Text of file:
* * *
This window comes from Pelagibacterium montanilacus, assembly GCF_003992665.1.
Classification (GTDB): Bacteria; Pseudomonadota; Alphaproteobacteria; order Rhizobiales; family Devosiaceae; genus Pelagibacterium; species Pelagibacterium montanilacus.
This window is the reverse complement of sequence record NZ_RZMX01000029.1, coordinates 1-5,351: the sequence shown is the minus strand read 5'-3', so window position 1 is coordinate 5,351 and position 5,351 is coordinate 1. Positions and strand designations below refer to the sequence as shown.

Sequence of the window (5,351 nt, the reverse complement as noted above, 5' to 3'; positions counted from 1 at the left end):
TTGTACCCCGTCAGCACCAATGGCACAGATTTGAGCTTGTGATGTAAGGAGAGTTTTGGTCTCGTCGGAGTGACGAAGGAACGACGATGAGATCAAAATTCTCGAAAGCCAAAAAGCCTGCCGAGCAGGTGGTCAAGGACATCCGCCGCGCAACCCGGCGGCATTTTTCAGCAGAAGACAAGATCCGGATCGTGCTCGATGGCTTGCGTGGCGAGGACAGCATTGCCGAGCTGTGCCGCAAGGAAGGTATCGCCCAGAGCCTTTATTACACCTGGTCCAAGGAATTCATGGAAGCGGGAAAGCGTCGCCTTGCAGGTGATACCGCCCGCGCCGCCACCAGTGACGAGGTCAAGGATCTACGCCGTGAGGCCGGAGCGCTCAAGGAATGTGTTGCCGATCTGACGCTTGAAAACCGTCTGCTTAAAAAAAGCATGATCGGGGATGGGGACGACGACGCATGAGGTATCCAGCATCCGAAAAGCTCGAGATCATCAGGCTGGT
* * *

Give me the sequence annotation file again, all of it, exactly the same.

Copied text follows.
This window comes from Pelagibacterium montanilacus, assembly GCF_003992665.1.
Classification (GTDB): Bacteria; Pseudomonadota; Alphaproteobacteria; order Rhizobiales; family Devosiaceae; genus Pelagibacterium; species Pelagibacterium montanilacus.
This window is the reverse complement of sequence record NZ_RZMX01000029.1, coordinates 1-5,351: the sequence shown is the minus strand read 5'-3', so window position 1 is coordinate 5,351 and position 5,351 is coordinate 1. Positions and strand designations below refer to the sequence as shown.

Sequence of the window (5,351 nt, the reverse complement as noted above, 5' to 3'; positions counted from 1 at the left end):
TTGTACCCCGTCAGCACCAATGGCACAGATTTGAGCTTGTGATGTAAGGAGAGTTTTGGTCTCGTCGGAGTGACGAAGGAACGACGATGAGATCAAAATTCTCGAAAGCCAAAAAGCCTGCCGAGCAGGTGGTCAAGGACATCCGCCGCGCAACCCGGCGGCATTTTTCAGCAGAAGACAAGATCCGGATCGTGCTCGATGGCTTGCGTGGCGAGGACAGCATTGCCGAGCTGTGCCGCAAGGAAGGTATCGCCCAGAGCCTTTATTACACCTGGTCCAAGGAATTCATGGAAGCGGGAAAGCGTCGCCTTGCAGGTGATACCGCCCGCGCCGCCACCAGTGACGAGGTCAAGGATCTACGCCGTGAGGCCGGAGCGCTCAAGGAATGTGTTGCCGATCTGACGCTTGAAAACCGTCTGCTTAAAAAAAGCATGATCGGGGATGGGGACGACGACGCATGAGGTATCCAGCATCCGAAAAGCTCGAGATCATCAGGCTGGT